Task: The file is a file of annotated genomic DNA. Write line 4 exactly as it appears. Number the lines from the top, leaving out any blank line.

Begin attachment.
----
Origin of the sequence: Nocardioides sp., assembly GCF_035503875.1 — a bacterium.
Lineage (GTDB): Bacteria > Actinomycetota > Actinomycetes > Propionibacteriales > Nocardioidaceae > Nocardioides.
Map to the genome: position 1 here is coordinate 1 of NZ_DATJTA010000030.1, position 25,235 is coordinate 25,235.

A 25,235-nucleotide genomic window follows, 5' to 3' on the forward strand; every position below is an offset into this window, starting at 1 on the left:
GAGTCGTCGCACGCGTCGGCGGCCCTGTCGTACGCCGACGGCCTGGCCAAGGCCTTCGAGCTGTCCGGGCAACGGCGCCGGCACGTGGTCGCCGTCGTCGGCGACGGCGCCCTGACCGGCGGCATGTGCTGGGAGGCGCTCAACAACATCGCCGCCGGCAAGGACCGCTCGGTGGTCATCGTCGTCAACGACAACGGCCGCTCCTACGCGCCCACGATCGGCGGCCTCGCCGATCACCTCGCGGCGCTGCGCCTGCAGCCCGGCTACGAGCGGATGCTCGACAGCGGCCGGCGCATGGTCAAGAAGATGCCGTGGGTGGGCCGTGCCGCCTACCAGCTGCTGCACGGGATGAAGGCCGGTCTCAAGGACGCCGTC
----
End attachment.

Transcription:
A 25,235-nucleotide genomic window follows, 5' to 3' on the forward strand; every position below is an offset into this window, starting at 1 on the left: